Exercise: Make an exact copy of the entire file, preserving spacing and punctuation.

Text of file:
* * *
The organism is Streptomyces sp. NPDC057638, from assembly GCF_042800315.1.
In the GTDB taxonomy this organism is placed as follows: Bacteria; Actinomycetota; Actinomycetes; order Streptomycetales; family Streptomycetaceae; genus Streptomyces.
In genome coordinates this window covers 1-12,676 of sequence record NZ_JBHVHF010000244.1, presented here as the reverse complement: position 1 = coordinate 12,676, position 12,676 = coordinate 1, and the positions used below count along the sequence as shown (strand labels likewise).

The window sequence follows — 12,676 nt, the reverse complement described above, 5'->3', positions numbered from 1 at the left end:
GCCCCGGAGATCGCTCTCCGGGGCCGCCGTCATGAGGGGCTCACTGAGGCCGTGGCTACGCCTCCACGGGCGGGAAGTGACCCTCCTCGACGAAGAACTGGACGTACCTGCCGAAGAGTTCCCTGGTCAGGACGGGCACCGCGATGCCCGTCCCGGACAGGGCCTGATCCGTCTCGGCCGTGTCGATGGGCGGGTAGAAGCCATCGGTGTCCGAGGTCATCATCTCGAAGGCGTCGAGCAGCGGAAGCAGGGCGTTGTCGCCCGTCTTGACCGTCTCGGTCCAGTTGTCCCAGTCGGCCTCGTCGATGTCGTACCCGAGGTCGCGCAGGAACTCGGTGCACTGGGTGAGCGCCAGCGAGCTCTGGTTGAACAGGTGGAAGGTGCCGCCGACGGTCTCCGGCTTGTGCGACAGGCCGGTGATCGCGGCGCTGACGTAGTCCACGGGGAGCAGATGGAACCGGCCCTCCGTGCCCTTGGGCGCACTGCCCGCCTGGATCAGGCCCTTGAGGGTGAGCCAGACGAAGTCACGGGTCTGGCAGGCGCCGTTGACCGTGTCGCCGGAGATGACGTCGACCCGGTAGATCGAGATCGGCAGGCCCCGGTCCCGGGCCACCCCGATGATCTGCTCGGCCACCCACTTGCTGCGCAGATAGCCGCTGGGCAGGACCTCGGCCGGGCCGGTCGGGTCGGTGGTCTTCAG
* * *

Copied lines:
The organism is Streptomyces sp. NPDC057638, from assembly GCF_042800315.1.
In the GTDB taxonomy this organism is placed as follows: Bacteria; Actinomycetota; Actinomycetes; order Streptomycetales; family Streptomycetaceae; genus Streptomyces.
In genome coordinates this window covers 1-12,676 of sequence record NZ_JBHVHF010000244.1, presented here as the reverse complement: position 1 = coordinate 12,676, position 12,676 = coordinate 1, and the positions used below count along the sequence as shown (strand labels likewise).

The window sequence follows — 12,676 nt, the reverse complement described above, 5'->3', positions numbered from 1 at the left end:
GCCCCGGAGATCGCTCTCCGGGGCCGCCGTCATGAGGGGCTCACTGAGGCCGTGGCTACGCCTCCACGGGCGGGAAGTGACCCTCCTCGACGAAGAACTGGACGTACCTGCCGAAGAGTTCCCTGGTCAGGACGGGCACCGCGATGCCCGTCCCGGACAGGGCCTGATCCGTCTCGGCCGTGTCGATGGGCGGGTAGAAGCCATCGGTGTCCGAGGTCATCATCTCGAAGGCGTCGAGCAGCGGAAGCAGGGCGTTGTCGCCCGTCTTGACCGTCTCGGTCCAGTTGTCCCAGTCGGCCTCGTCGATGTCGTACCCGAGGTCGCGCAGGAACTCGGTGCACTGGGTGAGCGCCAGCGAGCTCTGGTTGAACAGGTGGAAGGTGCCGCCGACGGTCTCCGGCTTGTGCGACAGGCCGGTGATCGCGGCGCTGACGTAGTCCACGGGGAGCAGATGGAACCGGCCCTCCGTGCCCTTGGGCGCACTGCCCGCCTGGATCAGGCCCTTGAGGGTGAGCCAGACGAAGTCACGGGTCTGGCAGGCGCCGTTGACCGTGTCGCCGGAGATGACGTCGACCCGGTAGATCGAGATCGGCAGGCCCCGGTCCCGGGCCACCCCGATGATCTGCTCGGCCACCCACTTGCTGCGCAGATAGCCGCTGGGCAGGACCTCGGCCGGGCCGGTCGGGTCGGTGGTCTTCAG